Do I have a case if I slipped down my steps at my apartment complex and I got injured and busted blood vessels and I'm bruising severely? 12 Answers as of January 30, 2014

I showed the apartment manager my pictures and she did not seem to care I have busted blood vessels. She responded by telling me that if I pursue the case, it will take years before I get results. What should I do? I do not want this to happen to someone else like my neighbor who is pregnant. Please help me!

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Pius Joseph A Professional Law Corp. | Pius Joseph
What caused your fall? Is there worn stairs,dangerous condition that did exist? If that is the case then you have a case.
Answer Applies to: California
Replied: 1/30/2014
Law Offices of Carl L. Brown | Carl L. Brown
The answer to your question depends on whether the landlord was negligent. Your question does not contain sufficient facts to evaluate the landlord's liability.
Answer Applies to: California
Replied: 1/30/2014
Law Ofices of Edwin K. Niles | Edwin K. Niles
Slip and fall cases are, by their nature, difficult. First, you must be able to prove negligence on the part of the property owner/occupant. Negligence could be defined as the failure to use REASONABLE care; the owner is not a guarantor. To do this, you must be able to prove that the owner put the slippery substance there, or that they had prior knowledge of the hazard and failed to take care of it promptly. Second, they will claim "comparative fault", meaning that you had a duty to watch where you were walking, and thus are partly at fault. The result is that most lawyers are reluctant to take a slip and fall case unless there are substantial damages, and there are at least some arguments to be made on fault.
Answer Applies to: California
Replied: 1/27/2014
James E. Hasser, Jr. P.C.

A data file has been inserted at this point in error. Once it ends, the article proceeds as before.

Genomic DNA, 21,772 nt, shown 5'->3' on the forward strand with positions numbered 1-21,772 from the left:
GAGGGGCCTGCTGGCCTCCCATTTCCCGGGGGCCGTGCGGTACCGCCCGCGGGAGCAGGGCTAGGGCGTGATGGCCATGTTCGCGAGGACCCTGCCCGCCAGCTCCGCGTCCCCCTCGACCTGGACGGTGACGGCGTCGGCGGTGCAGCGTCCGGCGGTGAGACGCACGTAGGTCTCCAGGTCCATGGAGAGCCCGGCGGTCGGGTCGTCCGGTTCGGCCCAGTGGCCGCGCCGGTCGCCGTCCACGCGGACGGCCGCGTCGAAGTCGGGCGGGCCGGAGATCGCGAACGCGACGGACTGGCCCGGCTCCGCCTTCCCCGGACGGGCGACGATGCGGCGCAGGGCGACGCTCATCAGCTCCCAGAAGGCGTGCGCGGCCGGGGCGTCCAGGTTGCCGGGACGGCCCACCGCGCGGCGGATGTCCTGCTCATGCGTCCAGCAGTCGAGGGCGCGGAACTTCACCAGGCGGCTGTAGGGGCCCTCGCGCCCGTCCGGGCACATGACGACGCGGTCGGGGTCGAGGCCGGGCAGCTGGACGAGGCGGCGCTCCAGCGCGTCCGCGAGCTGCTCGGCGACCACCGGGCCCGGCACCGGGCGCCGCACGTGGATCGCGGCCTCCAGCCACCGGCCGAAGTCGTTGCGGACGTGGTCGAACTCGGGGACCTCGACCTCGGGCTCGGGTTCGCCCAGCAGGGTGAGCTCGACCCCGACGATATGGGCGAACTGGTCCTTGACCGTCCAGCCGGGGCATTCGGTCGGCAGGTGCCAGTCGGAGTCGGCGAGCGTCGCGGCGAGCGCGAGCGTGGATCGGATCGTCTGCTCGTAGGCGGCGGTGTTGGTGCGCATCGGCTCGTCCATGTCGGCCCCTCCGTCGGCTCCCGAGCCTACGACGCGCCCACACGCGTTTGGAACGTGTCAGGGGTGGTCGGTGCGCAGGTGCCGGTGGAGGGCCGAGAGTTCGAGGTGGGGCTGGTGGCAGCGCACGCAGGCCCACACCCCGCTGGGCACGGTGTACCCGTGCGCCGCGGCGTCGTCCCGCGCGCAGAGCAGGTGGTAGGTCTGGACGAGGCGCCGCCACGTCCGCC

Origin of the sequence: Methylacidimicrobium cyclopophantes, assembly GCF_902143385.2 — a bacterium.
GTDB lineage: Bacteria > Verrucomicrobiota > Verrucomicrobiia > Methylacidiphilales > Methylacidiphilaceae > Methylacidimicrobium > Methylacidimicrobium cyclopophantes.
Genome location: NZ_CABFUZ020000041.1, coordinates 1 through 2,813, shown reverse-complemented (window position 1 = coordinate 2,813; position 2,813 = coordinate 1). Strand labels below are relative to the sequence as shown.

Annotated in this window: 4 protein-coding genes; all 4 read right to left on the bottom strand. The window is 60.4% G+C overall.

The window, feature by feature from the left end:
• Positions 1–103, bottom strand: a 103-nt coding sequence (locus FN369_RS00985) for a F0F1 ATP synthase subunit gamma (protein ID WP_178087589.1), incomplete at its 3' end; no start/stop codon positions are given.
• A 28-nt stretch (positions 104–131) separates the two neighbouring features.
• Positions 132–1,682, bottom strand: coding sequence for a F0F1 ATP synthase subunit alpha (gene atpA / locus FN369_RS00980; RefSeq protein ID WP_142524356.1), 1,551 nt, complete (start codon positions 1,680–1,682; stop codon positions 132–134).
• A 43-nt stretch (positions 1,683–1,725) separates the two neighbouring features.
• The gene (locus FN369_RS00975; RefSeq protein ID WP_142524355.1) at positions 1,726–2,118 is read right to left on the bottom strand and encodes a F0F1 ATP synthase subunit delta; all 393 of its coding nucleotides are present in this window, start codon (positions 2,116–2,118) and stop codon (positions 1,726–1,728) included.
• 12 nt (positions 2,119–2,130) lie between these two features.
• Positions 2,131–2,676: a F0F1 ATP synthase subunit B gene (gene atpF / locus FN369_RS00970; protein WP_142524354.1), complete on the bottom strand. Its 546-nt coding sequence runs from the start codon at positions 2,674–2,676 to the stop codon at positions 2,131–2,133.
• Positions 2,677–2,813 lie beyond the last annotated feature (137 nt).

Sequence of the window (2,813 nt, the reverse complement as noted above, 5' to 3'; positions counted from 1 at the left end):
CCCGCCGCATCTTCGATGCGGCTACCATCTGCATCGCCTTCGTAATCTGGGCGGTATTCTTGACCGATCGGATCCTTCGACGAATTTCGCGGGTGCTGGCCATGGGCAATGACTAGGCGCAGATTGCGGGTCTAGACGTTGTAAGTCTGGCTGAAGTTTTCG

James E. Hasser, Jr. P.C. | Jim Hasser
Just because you are hurt on someone's property doesn't necessarily make them liable. You have to show they did something wrong. However, if the complex has a medical payments provision in its premises liability policy, it may pay for your medical bills only regardless of fault. Check with the manager on that. Good luck.
Answer Applies to: Alabama
Replied: 1/27/2014
Law Offices of Ronald A. Steinberg & Associates | Ronald A. Steinberg, BA, MA, JD
Just because you fell down does not mean that you have a case. You have the burden of proving that you fell due to a defect over which the landlord had control and could have prevented, and that you could not see or avoid.
Answer Applies to: Michigan
Replied: 1/27/2014
    Gates' Law, PLLC | Thomas E. Gates
    You did not say how or why you slipped. If management was unaware of the "hazard" they will not be deemed negligent and owed no duty to you.
    Answer Applies to: Washington
    Replied: 1/27/2014
    Paul Whitfield and Associates P.A.
    Paul Whitfield and Associates P.A. | Paul L. Whitfield
    You don't get anything for falling. Quit feeling sorry for yourself. If you fall BECAUSE OF THE NEGLIGENCE OF SOMEONE, you can then make a claim if you have a genuine injury. In that case see a personal injury lawyer, but not for hurt feelings and a small matter.